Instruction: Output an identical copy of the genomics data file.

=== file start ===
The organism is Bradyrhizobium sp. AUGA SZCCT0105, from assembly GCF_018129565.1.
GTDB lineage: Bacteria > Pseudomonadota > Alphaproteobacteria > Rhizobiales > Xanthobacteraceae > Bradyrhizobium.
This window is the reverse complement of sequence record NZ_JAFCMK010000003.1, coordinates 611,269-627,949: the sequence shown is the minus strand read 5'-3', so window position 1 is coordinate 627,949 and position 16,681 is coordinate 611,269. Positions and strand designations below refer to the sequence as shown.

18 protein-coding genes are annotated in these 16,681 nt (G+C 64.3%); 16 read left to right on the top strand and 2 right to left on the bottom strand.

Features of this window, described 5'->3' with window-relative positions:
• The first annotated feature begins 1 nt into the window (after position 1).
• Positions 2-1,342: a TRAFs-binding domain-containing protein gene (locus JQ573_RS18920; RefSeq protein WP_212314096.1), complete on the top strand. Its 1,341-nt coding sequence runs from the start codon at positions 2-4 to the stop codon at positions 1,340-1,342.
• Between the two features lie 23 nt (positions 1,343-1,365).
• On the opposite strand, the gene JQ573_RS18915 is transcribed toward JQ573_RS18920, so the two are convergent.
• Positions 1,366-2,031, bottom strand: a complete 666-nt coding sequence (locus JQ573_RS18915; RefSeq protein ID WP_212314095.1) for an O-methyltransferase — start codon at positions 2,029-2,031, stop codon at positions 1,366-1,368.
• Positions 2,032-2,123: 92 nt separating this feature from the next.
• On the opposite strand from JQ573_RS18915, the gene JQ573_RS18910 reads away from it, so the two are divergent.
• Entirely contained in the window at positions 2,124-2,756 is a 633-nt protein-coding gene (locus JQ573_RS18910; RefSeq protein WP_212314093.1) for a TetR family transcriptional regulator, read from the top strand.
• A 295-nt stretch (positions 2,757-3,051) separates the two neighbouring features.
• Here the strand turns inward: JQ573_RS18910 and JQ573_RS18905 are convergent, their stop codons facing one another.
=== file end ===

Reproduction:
The organism is Bradyrhizobium sp. AUGA SZCCT0105, from assembly GCF_018129565.1.
GTDB lineage: Bacteria > Pseudomonadota > Alphaproteobacteria > Rhizobiales > Xanthobacteraceae > Bradyrhizobium.
This window is the reverse complement of sequence record NZ_JAFCMK010000003.1, coordinates 611,269-627,949: the sequence shown is the minus strand read 5'-3', so window position 1 is coordinate 627,949 and position 16,681 is coordinate 611,269. Positions and strand designations below refer to the sequence as shown.

18 protein-coding genes are annotated in these 16,681 nt (G+C 64.3%); 16 read left to right on the top strand and 2 right to left on the bottom strand.

Features of this window, described 5'->3' with window-relative positions:
• The first annotated feature begins 1 nt into the window (after position 1).
• Positions 2-1,342: a TRAFs-binding domain-containing protein gene (locus JQ573_RS18920; RefSeq protein WP_212314096.1), complete on the top strand. Its 1,341-nt coding sequence runs from the start codon at positions 2-4 to the stop codon at positions 1,340-1,342.
• Between the two features lie 23 nt (positions 1,343-1,365).
• On the opposite strand, the gene JQ573_RS18915 is transcribed toward JQ573_RS18920, so the two are convergent.
• Positions 1,366-2,031, bottom strand: a complete 666-nt coding sequence (locus JQ573_RS18915; RefSeq protein ID WP_212314095.1) for an O-methyltransferase — start codon at positions 2,029-2,031, stop codon at positions 1,366-1,368.
• Positions 2,032-2,123: 92 nt separating this feature from the next.
• On the opposite strand from JQ573_RS18915, the gene JQ573_RS18910 reads away from it, so the two are divergent.
• Entirely contained in the window at positions 2,124-2,756 is a 633-nt protein-coding gene (locus JQ573_RS18910; RefSeq protein WP_212314093.1) for a TetR family transcriptional regulator, read from the top strand.
• A 295-nt stretch (positions 2,757-3,051) separates the two neighbouring features.
• Here the strand turns inward: JQ573_RS18910 and JQ573_RS18905 are convergent, their stop codons facing one another.